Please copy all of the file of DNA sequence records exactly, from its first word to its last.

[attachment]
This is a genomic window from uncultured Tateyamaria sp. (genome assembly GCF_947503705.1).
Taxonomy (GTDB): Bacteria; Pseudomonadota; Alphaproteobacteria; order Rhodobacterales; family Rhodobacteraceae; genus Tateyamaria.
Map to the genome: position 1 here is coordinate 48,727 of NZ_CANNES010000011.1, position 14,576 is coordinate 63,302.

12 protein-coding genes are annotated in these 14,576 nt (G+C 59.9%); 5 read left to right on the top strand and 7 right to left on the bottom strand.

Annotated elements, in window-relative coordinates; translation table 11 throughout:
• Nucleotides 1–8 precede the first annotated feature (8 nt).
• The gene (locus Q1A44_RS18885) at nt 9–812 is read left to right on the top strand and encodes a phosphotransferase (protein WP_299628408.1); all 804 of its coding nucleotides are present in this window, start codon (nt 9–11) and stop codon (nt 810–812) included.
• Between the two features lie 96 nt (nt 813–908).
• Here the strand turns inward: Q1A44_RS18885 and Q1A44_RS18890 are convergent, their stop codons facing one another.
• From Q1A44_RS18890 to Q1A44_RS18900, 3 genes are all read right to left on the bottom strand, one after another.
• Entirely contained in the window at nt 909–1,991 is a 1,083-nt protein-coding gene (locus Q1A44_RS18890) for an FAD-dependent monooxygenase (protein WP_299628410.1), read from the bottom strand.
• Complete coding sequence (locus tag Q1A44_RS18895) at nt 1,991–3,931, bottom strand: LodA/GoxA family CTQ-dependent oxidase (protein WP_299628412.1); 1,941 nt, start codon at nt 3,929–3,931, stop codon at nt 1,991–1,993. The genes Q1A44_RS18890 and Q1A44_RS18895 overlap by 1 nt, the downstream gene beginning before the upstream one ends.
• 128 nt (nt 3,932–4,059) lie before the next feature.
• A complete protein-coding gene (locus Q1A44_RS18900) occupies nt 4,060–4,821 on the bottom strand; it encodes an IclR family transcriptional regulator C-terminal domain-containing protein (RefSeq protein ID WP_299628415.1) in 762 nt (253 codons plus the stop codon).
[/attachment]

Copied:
This is a genomic window from uncultured Tateyamaria sp. (genome assembly GCF_947503705.1).
Taxonomy (GTDB): Bacteria; Pseudomonadota; Alphaproteobacteria; order Rhodobacterales; family Rhodobacteraceae; genus Tateyamaria.
Map to the genome: position 1 here is coordinate 48,727 of NZ_CANNES010000011.1, position 14,576 is coordinate 63,302.

12 protein-coding genes are annotated in these 14,576 nt (G+C 59.9%); 5 read left to right on the top strand and 7 right to left on the bottom strand.

Annotated elements, in window-relative coordinates; translation table 11 throughout:
• Nucleotides 1–8 precede the first annotated feature (8 nt).
• The gene (locus Q1A44_RS18885) at nt 9–812 is read left to right on the top strand and encodes a phosphotransferase (protein WP_299628408.1); all 804 of its coding nucleotides are present in this window, start codon (nt 9–11) and stop codon (nt 810–812) included.
• Between the two features lie 96 nt (nt 813–908).
• Here the strand turns inward: Q1A44_RS18885 and Q1A44_RS18890 are convergent, their stop codons facing one another.
• From Q1A44_RS18890 to Q1A44_RS18900, 3 genes are all read right to left on the bottom strand, one after another.
• Entirely contained in the window at nt 909–1,991 is a 1,083-nt protein-coding gene (locus Q1A44_RS18890) for an FAD-dependent monooxygenase (protein WP_299628410.1), read from the bottom strand.
• Complete coding sequence (locus tag Q1A44_RS18895) at nt 1,991–3,931, bottom strand: LodA/GoxA family CTQ-dependent oxidase (protein WP_299628412.1); 1,941 nt, start codon at nt 3,929–3,931, stop codon at nt 1,991–1,993. The genes Q1A44_RS18890 and Q1A44_RS18895 overlap by 1 nt, the downstream gene beginning before the upstream one ends.
• 128 nt (nt 3,932–4,059) lie before the next feature.
• A complete protein-coding gene (locus Q1A44_RS18900) occupies nt 4,060–4,821 on the bottom strand; it encodes an IclR family transcriptional regulator C-terminal domain-containing protein (RefSeq protein ID WP_299628415.1) in 762 nt (253 codons plus the stop codon).